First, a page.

Plant a tree.  Stick a tree in the ground this Earth Day and watch it grow with your tyke.  My sister and I both had our “own” apricot trees to admire throughout our childhoods.  If every American family planted just one tree, the existing CO2 in the atmosphere would reduced by one billion pounds annually!

Give a tree.  The Ecobaby Blog had a great idea for a baby shower present: give a tree!  Now you know what to get that special someone today.  For Roscoe’s baby shower Joy received an apple seedling along with a copy of The Giving Tree, which turned out to be her favorite gift.
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Rebecca’s Earth Day Resolutions

Remember when you asked your parents why there was Mother’s Day and Father’s Day but no Kid’s Day?  I felt pretty ripped off when they told me that “Every day is kids’ day.”  But maybe they were right.  Maybe the Earth doesn’t need a special day, either.  After all, every day should be Earth Day, right?  Well, sure, but ever since Senator Gaylord Nelson kicked off our first Earth Day in 1970, April 22 has given us an opportunity to reflect upon our relationship to our fair planet.  I’ve decided to make a few resolutions for the next year so I don’t limit all my conservational efforts to one measly day.
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Whole Wheat Pancakes from Scratch: Easy Homemade Baby Food

It takes almost no time to whip up a batch of pancakes from scratch.  Pancakes from a mix are filled with chemicals you don’t want your kids to eat, and they come in packaging you have to recycle or throw out.  For even speedier homemade pancakes, Joy explained how pre-mixing the dry ingredients can save even more time.  

Babies love pancakesThe version I use is adapted from the Joy of Cooking’s basic recipe.  I use 100% whole wheat pastry flour.  The pancake is a fairly versatile food–you can experiment with different flours and milks if your kids don’t eat wheat or dairy.  I’ve even forgotten the eggs and had them turn out all right!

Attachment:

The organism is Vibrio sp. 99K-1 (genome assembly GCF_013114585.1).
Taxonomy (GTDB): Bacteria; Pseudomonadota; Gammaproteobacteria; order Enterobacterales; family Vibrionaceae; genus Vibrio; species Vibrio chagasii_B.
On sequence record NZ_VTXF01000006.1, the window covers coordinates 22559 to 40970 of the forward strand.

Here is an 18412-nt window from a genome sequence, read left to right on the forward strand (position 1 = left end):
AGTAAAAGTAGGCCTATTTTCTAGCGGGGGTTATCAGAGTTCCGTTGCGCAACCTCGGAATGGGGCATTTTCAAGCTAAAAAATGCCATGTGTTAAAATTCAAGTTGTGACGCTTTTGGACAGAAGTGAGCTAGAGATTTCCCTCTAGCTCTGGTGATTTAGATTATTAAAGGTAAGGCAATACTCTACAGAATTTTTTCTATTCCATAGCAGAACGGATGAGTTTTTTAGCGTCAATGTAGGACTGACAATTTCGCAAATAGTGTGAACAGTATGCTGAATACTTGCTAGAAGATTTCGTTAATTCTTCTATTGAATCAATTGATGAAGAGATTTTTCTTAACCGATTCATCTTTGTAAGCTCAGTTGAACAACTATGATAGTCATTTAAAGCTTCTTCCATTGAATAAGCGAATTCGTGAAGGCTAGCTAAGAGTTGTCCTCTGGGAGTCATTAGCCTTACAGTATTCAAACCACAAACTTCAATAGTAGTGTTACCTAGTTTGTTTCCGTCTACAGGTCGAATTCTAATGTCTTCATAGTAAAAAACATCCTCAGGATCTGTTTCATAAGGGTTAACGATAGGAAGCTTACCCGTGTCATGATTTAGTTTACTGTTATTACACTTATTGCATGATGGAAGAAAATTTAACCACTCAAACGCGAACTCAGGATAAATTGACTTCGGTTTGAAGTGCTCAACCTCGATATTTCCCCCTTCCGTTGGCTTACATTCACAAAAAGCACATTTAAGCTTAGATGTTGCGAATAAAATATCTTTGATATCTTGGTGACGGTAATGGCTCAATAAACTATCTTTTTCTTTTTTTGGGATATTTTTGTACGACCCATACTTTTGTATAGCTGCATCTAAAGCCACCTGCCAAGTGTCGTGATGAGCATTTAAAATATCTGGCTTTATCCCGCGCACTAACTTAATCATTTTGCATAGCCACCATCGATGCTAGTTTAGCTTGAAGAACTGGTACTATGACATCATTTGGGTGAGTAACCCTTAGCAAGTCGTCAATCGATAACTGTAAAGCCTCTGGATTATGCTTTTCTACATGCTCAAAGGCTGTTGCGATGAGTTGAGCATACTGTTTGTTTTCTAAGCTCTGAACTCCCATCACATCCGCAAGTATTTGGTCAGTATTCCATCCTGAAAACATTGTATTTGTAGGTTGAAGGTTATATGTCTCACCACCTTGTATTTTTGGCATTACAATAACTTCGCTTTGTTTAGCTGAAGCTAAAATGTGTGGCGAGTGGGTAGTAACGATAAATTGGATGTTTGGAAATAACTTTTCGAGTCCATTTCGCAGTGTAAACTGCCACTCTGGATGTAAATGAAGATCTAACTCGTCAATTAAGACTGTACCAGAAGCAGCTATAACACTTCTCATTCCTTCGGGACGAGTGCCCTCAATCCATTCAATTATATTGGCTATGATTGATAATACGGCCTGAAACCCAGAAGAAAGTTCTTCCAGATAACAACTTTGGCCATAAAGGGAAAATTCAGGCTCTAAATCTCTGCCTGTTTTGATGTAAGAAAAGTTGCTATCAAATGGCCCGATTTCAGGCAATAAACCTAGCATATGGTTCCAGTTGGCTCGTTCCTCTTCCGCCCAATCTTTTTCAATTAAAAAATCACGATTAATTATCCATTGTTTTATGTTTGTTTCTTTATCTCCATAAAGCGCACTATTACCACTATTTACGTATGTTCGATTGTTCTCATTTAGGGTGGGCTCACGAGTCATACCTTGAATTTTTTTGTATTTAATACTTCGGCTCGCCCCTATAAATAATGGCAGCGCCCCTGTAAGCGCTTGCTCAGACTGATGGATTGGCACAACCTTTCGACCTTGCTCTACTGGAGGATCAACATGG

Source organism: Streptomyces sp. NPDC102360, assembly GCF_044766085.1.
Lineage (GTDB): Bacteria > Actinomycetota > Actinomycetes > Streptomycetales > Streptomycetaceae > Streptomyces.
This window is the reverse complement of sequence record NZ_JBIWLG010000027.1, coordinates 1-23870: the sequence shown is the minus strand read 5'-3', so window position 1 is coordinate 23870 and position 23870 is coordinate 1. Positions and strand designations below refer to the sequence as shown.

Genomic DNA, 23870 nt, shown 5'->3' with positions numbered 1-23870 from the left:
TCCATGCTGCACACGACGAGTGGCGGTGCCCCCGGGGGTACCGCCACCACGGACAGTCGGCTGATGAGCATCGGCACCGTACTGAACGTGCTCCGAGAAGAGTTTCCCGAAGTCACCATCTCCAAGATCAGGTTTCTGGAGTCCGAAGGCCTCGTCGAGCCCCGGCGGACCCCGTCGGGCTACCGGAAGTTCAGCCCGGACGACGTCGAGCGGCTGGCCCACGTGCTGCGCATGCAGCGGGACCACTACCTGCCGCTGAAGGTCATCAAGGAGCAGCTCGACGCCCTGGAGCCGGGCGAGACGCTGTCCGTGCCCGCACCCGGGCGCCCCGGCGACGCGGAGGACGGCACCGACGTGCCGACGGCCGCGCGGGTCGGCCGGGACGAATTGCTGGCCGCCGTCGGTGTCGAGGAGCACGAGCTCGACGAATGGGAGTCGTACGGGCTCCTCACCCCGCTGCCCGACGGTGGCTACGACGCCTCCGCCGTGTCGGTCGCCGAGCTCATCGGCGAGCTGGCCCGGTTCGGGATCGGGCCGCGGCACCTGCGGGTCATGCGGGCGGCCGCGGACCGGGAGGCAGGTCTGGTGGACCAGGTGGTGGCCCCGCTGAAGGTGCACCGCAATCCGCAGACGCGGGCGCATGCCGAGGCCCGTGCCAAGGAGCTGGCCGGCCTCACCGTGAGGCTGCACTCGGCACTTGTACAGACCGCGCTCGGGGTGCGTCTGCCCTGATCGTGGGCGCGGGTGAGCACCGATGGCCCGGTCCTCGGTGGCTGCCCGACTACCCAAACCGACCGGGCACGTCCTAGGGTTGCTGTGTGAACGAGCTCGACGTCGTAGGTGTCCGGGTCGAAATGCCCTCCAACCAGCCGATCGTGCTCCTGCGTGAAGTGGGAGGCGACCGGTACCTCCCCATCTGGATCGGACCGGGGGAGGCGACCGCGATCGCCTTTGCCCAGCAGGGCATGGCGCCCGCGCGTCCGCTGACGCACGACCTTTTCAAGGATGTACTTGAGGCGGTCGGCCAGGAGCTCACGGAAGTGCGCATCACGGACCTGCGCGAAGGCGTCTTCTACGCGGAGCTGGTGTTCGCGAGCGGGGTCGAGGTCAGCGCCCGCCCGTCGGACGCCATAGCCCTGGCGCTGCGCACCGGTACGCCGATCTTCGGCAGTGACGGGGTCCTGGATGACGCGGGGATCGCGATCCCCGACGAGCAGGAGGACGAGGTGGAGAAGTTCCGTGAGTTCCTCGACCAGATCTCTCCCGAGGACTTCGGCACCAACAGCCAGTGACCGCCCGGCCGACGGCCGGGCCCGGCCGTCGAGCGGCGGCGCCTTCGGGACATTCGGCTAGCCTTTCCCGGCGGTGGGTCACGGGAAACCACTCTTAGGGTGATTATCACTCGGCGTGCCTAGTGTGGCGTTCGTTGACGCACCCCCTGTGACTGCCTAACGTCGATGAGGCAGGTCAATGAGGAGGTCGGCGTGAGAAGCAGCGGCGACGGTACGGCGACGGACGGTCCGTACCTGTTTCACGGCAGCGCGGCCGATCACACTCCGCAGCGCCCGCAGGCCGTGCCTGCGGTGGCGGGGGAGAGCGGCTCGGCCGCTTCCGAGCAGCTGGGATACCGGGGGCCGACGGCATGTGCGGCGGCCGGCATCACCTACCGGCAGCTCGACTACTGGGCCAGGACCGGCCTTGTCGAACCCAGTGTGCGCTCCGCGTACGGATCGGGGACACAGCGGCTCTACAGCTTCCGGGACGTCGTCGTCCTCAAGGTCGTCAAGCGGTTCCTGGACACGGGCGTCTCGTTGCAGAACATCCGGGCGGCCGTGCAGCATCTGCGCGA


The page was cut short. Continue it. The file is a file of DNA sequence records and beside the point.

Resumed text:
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Rebecca’s Earth Day Sins, Confessed

I credit a long-ago Earth Day television special to introducing me to the fast-paced world of reusing and recycling.  Now I try hard to do what’s best for our environment, but I don’t always live up to my ideals.  Here are my top five eco-sins, confessed.

  1. I take long, hot showers.  I know, I know.  I should get a solar heater and bathe in harvested rainwater from our rooftop.  This is an especially heinous sin considering how often I’ve bragged about limiting my daughter’s bath time fun.
  2. I don’t always buy organic produce.  I’m cheap.  I’m trying to get over it.
  3. I don’t always buy local produce.  Buying local produce as a “green” action was something I hadn’t even considered until a couple years ago.  But even after educating myself a bit on the subject and reading Barbara Kingsolver’s Animal, Vegetable, Miracle, I’m still not a locavore.
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Green Babies, Sage Moms: Book Review

Green Babies, Sage Moms will appeal to eco-curious types living on the Upper East Side in their Jimmy Choos rather than the canning-mung beans-in-their-Birks set.  Author Lynda Fassa takes readers through pregnancy, the baby’s arrival, and the subsequent years with baby, identifying harmful toxins and replacing them with organic products.  So while there isn’t much on reducing your baby’s carbon footprint, there are many great product recommendations for getting started on your household detox mission.

Fassa looks at pregnancy and early motherhood as times when we have a heightened awareness about our bodies and the world around us.  We all know we should watch what we eat when pregnant.  But what about the toxins lurking everywhere, ready to taint the very world we live in?  Page after page we learn about the toxins in everything around us.  Toxins in cigarettes, soft cheeses, sushi.  Nail polish, nail polish remover, hair products, pesticides, milk, fruit, vegetables, grains, wine, blush, mascara, foundation, lipstick, hair dye, perfume, drain cleaners, air fresheners, antibacterial soap, oven cleaners, furniture polish, rubber duckies, plastic toys, teethers, baby wipes, lotions, creams, crib mattresses, disposable diapers, conventional cotton, fertilizers, ground water, fish, deodorant, vaccines, drawer pulls, paint, floors, school buses, park benches, and playground equipment.